Re-New Your Mind Course by Gerald Crawford

81 Week Course to Re-New Your Mind - Tao Te Ching - The Chinese concept of yin and yang describes nature in daulities with two opposite, complementary, and interdependent forces. In other words, two halves balancing together that make a whole.

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Tao Te Ching by Lao Tzu Chapter 24, Those who rush ahead

Tao Te Ching by Lao Tzu Chapter 24, Those who rush ahead


Those who stand on tiptoes
do not stand firmly.
Those who rush ahead
do not get very far
Those who try to outshine others
dim their own light.
Those who define themselves
can’t know who they really are.
Those who seek power over others
can’t empower themselves.
Those who boast of their accomplishments
will not endure.
 
When walking the path of the Tao,
these actions are unworthy
and must be left behind.
Just do your job, then let go.

This might be termed the ‘keep your ego in check’ verse.

It’s something we all have to be vigilant about, for the actions spoken of here are things we’ve been brought up to see as signs of power and success: rushing ahead, climing higher, trying to outshine others, creating a solid sense of ego or ‘self’ and displaying our accomplishments so that others can recognize how ‘great’ we are.

However, such behaviours are ultimately self-defeating and very often have the opposite effect than we’d hoped.

Just do your job, Lao Tzu suggests, and let the rest go.

Why the need to constantly fluff up our egos? To spend our lives living in such a way just leaves us exhausted and ultimately unfulfilled. Why not just get on with it and set aside the need to be “better” than others or have our accomplishments or virtue recognized. Let things be as they are.

Please send us an e-mail to request the download link to the MP3 file. – E-mail: info@renewyourmind.co.za.

Tao Te Ching by Lao Tzu Chapter 23, Nature uses few words

Tao Te Ching by Lao Tzu Chapter 23, Nature uses few words


Express yourself completely, then keep quiet.
Nature uses few words.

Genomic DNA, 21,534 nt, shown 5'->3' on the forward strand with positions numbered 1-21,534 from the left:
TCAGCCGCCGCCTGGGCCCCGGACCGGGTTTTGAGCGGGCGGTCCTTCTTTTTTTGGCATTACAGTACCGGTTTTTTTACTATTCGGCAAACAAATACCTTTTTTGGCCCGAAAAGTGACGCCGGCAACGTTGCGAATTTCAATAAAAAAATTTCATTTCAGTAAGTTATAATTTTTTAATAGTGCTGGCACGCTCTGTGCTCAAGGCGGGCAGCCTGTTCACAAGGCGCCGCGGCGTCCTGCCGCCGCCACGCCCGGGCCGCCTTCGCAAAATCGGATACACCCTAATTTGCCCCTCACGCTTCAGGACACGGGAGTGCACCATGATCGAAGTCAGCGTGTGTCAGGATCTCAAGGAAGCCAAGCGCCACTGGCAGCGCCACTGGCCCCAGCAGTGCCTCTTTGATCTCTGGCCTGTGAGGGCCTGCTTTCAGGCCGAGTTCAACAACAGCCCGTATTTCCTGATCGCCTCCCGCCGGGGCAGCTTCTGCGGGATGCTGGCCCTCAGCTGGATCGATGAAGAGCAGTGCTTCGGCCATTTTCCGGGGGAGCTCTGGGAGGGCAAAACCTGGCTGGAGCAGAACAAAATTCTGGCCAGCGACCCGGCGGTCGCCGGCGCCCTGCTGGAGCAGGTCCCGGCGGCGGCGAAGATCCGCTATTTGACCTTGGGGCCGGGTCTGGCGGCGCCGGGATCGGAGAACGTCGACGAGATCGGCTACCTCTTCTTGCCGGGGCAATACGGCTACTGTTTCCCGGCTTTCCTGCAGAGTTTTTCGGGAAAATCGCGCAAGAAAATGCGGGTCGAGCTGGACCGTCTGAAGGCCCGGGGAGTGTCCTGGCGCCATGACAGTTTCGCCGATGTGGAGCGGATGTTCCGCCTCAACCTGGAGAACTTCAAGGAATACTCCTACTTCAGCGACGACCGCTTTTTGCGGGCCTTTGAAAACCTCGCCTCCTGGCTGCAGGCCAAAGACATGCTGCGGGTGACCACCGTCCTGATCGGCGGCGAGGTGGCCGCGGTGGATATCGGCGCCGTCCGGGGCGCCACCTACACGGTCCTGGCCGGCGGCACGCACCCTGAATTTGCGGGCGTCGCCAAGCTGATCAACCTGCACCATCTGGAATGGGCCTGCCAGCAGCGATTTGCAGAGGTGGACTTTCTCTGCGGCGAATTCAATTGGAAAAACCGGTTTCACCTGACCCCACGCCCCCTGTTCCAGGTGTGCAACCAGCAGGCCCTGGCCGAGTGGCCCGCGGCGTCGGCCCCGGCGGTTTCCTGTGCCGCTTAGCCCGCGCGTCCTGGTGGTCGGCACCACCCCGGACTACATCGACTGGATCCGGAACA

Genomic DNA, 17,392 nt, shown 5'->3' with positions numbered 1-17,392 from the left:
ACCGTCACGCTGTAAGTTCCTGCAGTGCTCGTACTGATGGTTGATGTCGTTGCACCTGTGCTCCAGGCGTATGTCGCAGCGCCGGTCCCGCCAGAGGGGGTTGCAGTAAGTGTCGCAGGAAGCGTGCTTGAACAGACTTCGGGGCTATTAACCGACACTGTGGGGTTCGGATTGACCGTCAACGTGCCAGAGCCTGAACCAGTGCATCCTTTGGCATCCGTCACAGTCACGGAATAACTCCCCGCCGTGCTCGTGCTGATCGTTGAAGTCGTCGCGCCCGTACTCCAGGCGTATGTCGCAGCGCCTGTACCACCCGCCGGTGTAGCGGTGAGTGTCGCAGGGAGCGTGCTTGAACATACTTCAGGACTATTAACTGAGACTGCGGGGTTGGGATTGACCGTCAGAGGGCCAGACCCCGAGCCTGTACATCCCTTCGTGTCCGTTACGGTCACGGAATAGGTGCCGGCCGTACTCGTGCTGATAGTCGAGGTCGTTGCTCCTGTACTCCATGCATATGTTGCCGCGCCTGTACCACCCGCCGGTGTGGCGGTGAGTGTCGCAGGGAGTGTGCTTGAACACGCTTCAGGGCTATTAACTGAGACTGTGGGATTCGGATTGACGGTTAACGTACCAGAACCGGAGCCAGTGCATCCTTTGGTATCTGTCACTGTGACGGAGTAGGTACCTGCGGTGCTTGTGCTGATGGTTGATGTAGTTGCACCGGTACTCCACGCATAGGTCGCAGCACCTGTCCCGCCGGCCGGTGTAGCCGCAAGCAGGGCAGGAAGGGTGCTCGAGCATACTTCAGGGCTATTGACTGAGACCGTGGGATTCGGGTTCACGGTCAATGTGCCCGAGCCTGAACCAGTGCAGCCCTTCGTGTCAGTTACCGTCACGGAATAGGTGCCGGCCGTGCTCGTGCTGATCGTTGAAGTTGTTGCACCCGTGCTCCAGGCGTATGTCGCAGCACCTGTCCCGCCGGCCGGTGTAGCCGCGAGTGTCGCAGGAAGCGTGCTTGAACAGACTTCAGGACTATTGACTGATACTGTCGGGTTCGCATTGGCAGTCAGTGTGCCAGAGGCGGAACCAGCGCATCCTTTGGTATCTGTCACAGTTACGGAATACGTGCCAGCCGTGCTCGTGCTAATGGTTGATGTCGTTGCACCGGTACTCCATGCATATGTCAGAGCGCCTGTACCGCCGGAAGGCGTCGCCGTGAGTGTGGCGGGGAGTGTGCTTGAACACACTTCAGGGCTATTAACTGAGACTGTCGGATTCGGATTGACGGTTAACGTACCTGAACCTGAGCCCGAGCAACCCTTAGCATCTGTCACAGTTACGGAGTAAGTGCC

Fierce winds do not blow all morning,
a downpour of rain does not last the day.
These are exaggerated, forced effects,
and that is why they cannot be sustained.
If heaven and earth cannot sustain a forced action,
how much less is man able to do so?
 
If you open yourself to the Tao,
you are at one with the Tao
and you can embody it completely.
If you open yourself to insight,
you are at one with insight
and can use it completely.
If you open yourself to loss
you are at one with loss
and you can accept it completely.
 
Open yourself to the Tao,
then trust your natural responses;
and everything will fall into place.

The message of this verse appears to be quite simple: stop trying to force things and just open yourself to the Tao. Let go and allow life to do what it does. Don’t resist it, because it’s going to do what it does regardless.

Sometimes we think that in order to to get where we want to be, we have to struggle, strive and force things. But this will inevitably leave us exhausted and frustrated, for even nature in all its power cannot create a storm that lasts indefinitely.

Forced action cannot be sustained, so it’s better to open ourselves to the Tao, in the manner that preceding verses have suggested. By doing so, we can follow and act upon whatever insights and promptings arise from the stillness within. Actions arising from insight are far more likely to be of benefit than those that are directed by the conditioned egoic mind, which can only ever see a limited part of the picture.

Another important point comes from the very first line, which urges us to express ourselves completely and then keep quiet. It’s very easy to fall into the trap of labouring points and debating our position, when in fact our energies are best served by retreating within once the point has been made.

As a wise friend once said to me: “silence is golden; if you can’t improve upon it, don’t even try.”

Please send us an e-mail to request the download link to the MP3 file. – E-mail: info@renewyourmind.co.za.

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81 Week Course to Re-New Your Mind - Tao Te Ching - The Chinese concept of yin and yang describes nature in daulities with two opposite, complementary, and interdependent forces. In other words, two halves balancing together that make a whole.